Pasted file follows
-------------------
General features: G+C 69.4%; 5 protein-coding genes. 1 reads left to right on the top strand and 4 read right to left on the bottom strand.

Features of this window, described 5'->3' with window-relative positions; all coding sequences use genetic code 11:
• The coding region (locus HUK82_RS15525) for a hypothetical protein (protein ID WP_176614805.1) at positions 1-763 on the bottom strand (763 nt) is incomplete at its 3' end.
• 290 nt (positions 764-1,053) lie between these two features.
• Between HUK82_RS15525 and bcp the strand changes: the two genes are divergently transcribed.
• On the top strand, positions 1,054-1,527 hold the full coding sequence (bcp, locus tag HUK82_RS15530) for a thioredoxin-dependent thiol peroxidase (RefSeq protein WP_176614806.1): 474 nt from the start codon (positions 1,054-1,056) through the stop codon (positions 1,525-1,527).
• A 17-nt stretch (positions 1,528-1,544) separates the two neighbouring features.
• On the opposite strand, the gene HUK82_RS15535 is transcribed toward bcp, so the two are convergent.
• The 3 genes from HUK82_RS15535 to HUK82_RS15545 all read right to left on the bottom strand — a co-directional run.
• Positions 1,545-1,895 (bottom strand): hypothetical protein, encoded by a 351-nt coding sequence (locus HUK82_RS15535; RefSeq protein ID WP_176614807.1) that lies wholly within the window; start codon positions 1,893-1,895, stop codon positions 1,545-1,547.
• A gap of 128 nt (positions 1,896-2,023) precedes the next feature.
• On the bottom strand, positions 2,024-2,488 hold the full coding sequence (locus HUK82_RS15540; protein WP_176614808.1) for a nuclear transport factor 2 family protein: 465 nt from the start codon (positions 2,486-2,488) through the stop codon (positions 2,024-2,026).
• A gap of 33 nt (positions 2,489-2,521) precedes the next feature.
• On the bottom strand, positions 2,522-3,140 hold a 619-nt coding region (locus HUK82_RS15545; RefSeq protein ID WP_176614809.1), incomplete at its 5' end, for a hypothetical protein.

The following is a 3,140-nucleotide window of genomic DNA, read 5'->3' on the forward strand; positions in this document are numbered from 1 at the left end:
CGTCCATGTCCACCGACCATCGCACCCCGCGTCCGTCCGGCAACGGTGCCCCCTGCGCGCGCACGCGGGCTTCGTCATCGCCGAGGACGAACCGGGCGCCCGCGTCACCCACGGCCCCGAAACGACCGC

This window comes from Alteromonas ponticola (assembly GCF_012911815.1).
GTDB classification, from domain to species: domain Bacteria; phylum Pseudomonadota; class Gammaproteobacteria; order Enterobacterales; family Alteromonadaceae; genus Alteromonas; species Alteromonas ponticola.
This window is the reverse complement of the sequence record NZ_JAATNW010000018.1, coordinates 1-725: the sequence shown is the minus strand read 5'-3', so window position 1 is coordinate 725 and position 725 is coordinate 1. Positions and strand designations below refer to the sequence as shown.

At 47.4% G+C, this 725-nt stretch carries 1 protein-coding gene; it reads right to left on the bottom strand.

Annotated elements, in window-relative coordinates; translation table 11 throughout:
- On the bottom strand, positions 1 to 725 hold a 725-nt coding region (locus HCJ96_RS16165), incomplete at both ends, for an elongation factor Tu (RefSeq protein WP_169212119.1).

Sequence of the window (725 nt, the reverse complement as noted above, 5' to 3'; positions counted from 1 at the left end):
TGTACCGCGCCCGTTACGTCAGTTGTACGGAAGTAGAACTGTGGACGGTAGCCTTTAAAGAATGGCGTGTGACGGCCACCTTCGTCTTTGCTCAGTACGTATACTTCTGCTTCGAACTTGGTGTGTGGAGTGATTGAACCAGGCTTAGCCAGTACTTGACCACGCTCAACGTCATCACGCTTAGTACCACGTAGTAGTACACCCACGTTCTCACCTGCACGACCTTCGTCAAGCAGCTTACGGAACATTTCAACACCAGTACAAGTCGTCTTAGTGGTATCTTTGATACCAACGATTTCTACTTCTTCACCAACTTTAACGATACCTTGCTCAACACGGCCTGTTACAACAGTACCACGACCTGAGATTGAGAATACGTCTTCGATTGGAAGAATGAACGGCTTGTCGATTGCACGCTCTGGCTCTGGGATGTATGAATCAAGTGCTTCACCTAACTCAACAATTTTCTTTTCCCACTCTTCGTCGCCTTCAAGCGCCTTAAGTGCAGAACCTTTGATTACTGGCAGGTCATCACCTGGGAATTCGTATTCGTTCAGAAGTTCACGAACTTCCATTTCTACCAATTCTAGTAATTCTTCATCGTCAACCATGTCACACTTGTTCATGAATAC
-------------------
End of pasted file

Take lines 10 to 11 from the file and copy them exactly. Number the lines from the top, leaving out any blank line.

• Positions 1,545-1,895 (bottom strand): hypothetical protein, encoded by a 351-nt coding sequence (locus HUK82_RS15535; RefSeq protein ID WP_176614807.1) that lies wholly within the window; start codon positions 1,893-1,895, stop codon positions 1,545-1,547.
• A gap of 128 nt (positions 1,896-2,023) precedes the next feature.